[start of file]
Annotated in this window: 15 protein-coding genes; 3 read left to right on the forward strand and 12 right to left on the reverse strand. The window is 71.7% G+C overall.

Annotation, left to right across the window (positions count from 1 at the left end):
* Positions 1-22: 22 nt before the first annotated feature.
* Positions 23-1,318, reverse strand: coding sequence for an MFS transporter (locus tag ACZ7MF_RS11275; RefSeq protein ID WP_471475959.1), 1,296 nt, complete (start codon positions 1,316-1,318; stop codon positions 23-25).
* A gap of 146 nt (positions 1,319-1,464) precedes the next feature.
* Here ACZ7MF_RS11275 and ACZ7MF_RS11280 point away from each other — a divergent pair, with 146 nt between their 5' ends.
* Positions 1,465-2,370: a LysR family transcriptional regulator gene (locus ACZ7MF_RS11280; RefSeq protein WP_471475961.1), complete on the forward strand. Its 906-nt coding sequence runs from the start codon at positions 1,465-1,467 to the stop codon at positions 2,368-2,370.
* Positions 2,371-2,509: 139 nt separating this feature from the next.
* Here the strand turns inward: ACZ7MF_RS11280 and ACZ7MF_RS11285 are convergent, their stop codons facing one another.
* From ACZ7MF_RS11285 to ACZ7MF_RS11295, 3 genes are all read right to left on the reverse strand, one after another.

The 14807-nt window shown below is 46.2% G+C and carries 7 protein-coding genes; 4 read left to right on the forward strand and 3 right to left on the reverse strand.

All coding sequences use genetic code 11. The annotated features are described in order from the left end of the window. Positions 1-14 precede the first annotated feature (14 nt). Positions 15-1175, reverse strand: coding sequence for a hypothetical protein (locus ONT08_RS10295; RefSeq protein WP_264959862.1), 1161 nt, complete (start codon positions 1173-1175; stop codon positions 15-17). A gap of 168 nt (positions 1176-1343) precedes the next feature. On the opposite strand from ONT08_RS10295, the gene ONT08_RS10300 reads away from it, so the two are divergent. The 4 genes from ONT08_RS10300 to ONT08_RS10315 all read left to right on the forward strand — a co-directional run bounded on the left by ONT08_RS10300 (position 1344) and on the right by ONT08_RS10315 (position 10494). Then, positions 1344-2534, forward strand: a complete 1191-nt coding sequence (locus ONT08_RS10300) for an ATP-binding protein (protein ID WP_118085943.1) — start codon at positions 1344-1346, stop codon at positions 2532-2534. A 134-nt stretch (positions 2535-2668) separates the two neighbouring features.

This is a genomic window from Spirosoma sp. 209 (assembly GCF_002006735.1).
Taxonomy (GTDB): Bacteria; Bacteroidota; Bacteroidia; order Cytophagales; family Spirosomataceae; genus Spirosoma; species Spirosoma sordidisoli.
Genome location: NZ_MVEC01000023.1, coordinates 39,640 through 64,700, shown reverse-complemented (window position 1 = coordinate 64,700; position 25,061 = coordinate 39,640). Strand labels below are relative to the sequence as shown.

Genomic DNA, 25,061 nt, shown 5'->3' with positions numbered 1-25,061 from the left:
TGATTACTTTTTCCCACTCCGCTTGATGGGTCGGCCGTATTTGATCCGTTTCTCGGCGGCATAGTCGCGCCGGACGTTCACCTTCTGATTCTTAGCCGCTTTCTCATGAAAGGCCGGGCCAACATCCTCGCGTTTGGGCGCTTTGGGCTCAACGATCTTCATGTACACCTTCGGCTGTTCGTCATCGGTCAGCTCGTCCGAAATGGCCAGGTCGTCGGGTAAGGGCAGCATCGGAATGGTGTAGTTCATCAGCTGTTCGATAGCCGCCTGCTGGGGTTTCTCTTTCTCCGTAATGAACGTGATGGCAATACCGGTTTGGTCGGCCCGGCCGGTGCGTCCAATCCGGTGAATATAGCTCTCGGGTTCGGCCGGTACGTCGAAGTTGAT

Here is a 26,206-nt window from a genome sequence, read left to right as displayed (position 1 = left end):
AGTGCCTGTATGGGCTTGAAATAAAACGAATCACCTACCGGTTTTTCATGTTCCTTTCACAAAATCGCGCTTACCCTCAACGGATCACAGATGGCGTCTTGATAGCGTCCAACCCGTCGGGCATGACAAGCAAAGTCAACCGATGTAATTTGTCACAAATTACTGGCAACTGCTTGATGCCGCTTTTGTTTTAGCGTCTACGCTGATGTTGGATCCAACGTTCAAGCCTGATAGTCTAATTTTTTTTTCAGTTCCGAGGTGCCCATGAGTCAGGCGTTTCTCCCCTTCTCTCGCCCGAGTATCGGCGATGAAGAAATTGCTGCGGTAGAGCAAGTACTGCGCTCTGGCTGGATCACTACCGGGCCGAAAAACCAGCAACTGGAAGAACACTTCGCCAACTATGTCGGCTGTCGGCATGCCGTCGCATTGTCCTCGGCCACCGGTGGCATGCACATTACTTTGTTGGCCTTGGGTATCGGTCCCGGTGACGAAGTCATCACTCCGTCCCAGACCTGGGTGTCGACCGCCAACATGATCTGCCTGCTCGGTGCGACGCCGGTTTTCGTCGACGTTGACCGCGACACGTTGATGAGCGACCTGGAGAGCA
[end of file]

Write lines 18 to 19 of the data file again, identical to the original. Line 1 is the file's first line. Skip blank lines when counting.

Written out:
Here is a 26,206-nt window from a genome sequence, read left to right as displayed (position 1 = left end):
AGTGCCTGTATGGGCTTGAAATAAAACGAATCACCTACCGGTTTTTCATGTTCCTTTCACAAAATCGCGCTTACCCTCAACGGATCACAGATGGCGTCTTGATAGCGTCCAACCCGTCGGGCATGACAAGCAAAGTCAACCGATGTAATTTGTCACAAATTACTGGCAACTGCTTGATGCCGCTTTTGTTTTAGCGTCTACGCTGATGTTGGATCCAACGTTCAAGCCTGATAGTCTAATTTTTTTTTCAGTTCCGAGGTGCCCATGAGTCAGGCGTTTCTCCCCTTCTCTCGCCCGAGTATCGGCGATGAAGAAATTGCTGCGGTAGAGCAAGTACTGCGCTCTGGCTGGATCACTACCGGGCCGAAAAACCAGCAACTGGAAGAACACTTCGCCAACTATGTCGGCTGTCGGCATGCCGTCGCATTGTCCTCGGCCACCGGTGGCATGCACATTACTTTGTTGGCCTTGGGTATCGGTCCCGGTGACGAAGTCATCACTCCGTCCCAGACCTGGGTGTCGACCGCCAACATGATCTGCCTGCTCGGTGCGACGCCGGTTTTCGTCGACGTTGACCGCGACACGTTGATGAGCGACCTGGAGAGCA